Consumerism stems from insecurities and is linked to lower life satisfaction. There are corporate forces acting to keep it this way while profiting off our fears and self-loathing as we purchase their solutions to the problems they created.

So, the battle against global corporations’ destruction of the environment can be fought on a personal level, by refusing to feed into their culture and by learning and teaching others to buy less.

9. Reuse when possible

Not everything disposable has to be thrown away.

Reusing plastic bottles as plant pots will keep them out of landfill for a long time, and buying second-hand clothes can keep those in the chain too.

But an often-overlooked action of reuse is the donation of the things you don’t want anymore. By donating your old clothes, electronics, or furniture you’re actively contributing to your local community and reducing your consumption at the same time.

Reusing something is your backup plan for when reduction isn’t enough. If we have plastic that’s already been used, it’s better to use it again than tossing it.

10. Recycle, or don’t

There are two good reasons why recycling is the third-most useful step when thinking about Reducing, Reusing, and Recycling.

First, it’s the least efficient way of tackling the plastic issue. Recycling requires time, energy, water, and creates more waste in the form of microplastics.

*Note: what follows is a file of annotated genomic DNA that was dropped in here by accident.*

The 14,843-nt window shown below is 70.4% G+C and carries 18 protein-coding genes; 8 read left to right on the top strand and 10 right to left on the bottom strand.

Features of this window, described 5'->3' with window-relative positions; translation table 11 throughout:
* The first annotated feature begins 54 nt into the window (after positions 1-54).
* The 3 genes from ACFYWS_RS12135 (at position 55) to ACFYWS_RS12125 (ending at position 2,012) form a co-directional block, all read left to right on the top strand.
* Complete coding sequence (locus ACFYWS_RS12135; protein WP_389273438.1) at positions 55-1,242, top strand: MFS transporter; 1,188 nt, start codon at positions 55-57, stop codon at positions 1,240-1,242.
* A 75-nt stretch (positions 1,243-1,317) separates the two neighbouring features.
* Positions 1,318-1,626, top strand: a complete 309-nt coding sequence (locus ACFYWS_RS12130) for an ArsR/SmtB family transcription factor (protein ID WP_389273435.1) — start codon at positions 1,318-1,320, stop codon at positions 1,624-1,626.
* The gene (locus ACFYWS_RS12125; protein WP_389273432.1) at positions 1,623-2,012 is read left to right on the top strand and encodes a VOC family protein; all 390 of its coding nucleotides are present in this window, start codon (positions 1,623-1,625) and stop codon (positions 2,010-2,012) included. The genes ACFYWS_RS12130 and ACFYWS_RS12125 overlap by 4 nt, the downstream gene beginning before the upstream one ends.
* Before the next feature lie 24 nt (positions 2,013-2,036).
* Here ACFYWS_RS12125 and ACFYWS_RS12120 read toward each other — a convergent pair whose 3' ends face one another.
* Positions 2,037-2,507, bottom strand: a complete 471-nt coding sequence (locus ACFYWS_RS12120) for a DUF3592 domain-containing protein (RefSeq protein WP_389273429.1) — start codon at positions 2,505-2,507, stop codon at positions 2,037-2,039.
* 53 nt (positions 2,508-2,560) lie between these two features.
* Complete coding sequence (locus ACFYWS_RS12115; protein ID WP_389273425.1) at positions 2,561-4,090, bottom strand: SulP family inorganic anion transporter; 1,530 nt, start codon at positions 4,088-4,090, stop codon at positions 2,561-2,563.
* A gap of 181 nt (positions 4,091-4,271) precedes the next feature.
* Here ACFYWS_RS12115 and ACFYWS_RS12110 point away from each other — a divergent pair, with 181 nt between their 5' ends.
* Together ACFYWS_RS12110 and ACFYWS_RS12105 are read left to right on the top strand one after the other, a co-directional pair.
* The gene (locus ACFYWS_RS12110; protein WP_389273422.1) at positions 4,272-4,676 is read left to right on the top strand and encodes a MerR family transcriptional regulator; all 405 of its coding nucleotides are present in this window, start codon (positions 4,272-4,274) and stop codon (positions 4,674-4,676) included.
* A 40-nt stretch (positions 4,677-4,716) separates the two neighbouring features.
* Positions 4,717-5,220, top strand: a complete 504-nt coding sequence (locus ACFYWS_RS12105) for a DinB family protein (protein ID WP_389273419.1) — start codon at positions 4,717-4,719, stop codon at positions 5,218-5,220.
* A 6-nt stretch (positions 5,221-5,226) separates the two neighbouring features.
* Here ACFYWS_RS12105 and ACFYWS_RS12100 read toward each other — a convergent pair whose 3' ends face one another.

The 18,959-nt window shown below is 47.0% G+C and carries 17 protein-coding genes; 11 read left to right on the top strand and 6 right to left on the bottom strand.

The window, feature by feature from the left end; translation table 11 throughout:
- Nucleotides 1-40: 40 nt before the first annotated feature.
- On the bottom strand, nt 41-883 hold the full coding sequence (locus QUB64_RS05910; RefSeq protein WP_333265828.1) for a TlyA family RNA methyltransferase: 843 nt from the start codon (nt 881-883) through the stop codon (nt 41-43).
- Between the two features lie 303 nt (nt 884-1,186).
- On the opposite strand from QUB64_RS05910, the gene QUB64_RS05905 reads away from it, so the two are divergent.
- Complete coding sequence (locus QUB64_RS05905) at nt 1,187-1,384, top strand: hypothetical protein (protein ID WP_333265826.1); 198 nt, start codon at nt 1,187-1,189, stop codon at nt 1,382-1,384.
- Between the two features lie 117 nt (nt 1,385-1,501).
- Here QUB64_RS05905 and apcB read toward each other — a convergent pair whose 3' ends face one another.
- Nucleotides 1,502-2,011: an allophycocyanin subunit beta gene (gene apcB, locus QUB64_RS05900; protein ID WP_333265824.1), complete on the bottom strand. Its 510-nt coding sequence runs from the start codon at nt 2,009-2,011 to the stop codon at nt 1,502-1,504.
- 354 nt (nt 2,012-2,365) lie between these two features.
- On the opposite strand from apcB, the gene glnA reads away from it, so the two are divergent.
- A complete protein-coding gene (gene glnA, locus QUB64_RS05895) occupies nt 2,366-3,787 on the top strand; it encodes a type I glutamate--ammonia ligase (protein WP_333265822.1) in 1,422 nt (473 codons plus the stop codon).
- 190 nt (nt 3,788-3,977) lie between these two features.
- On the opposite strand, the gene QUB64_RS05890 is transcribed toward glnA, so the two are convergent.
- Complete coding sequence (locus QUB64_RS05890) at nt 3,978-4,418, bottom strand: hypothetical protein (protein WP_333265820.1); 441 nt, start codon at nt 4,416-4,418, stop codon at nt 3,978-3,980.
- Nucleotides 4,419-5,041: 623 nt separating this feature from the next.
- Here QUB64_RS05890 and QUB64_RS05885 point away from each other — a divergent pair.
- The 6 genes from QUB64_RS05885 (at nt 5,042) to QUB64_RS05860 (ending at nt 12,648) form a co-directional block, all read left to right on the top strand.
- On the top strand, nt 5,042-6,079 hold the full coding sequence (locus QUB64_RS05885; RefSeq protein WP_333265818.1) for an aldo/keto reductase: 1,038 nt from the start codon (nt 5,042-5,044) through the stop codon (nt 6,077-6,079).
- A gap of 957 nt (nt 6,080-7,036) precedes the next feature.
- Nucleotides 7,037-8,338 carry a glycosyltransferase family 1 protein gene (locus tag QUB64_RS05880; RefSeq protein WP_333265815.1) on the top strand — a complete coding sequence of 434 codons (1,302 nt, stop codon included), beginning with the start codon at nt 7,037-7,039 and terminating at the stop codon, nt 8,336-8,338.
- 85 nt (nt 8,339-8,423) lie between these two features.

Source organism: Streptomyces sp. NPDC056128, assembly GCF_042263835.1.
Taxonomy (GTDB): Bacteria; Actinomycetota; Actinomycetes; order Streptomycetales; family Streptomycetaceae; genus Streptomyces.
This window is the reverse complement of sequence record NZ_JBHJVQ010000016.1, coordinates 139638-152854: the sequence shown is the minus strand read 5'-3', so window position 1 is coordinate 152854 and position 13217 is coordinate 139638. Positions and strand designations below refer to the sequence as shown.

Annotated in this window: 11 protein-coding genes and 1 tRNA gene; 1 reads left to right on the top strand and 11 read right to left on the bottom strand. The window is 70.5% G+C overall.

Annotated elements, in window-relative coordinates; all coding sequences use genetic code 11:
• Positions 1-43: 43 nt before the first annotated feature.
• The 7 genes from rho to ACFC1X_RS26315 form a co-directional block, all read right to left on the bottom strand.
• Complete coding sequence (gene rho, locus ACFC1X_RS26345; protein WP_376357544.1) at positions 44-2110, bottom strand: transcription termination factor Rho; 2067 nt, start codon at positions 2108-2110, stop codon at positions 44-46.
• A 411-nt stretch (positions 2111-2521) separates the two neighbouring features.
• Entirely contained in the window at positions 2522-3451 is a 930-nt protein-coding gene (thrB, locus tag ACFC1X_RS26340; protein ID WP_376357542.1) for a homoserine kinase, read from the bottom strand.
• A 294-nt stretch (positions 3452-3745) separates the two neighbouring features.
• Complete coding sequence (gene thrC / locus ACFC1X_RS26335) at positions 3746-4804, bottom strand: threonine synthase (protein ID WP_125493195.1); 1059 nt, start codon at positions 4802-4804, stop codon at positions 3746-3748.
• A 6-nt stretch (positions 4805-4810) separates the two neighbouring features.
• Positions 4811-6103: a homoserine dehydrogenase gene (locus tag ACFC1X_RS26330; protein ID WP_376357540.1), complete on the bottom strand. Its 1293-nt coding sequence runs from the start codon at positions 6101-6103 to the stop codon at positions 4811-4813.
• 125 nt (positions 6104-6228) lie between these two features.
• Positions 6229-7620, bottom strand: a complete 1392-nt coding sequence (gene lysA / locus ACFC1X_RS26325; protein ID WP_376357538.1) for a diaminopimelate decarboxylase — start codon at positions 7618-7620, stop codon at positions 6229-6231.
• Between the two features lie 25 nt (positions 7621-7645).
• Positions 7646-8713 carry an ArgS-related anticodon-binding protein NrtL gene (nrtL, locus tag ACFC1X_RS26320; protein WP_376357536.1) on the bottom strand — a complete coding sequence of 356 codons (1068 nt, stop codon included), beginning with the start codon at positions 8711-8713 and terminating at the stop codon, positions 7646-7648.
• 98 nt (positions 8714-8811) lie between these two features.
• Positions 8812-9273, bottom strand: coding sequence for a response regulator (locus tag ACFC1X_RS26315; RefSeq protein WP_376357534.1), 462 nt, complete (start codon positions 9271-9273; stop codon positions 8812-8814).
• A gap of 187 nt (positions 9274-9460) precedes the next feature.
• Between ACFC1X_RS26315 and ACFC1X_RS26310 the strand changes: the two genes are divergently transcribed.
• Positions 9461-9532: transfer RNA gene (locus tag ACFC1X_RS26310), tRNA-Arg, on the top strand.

The second, and most important reason is that recycling plastic is so ineffective it should be considered a scam – recycling plastic was simply never intended to work.

plastic waste generation by industry

While plastic production is increasing, plastic recycling is actually dropping, and the vast majority of plastic put out for recycling ends up in the same landfill as everything else.

Recycling is not one of the viable solutions to plastic pollution, at least as it stands today. It’s simply designed as a way to make you feel better about buying more plastic.

Final thoughts

Reducing your waste plastic can be tricky, especially with so much dishonest messaging around.

The best way to start is by becoming aware of just how much plastic you use, what greenwashing tactics are being used, and learning how to avoid falling for them.

Meanwhile, reduce and reuse as much as possible!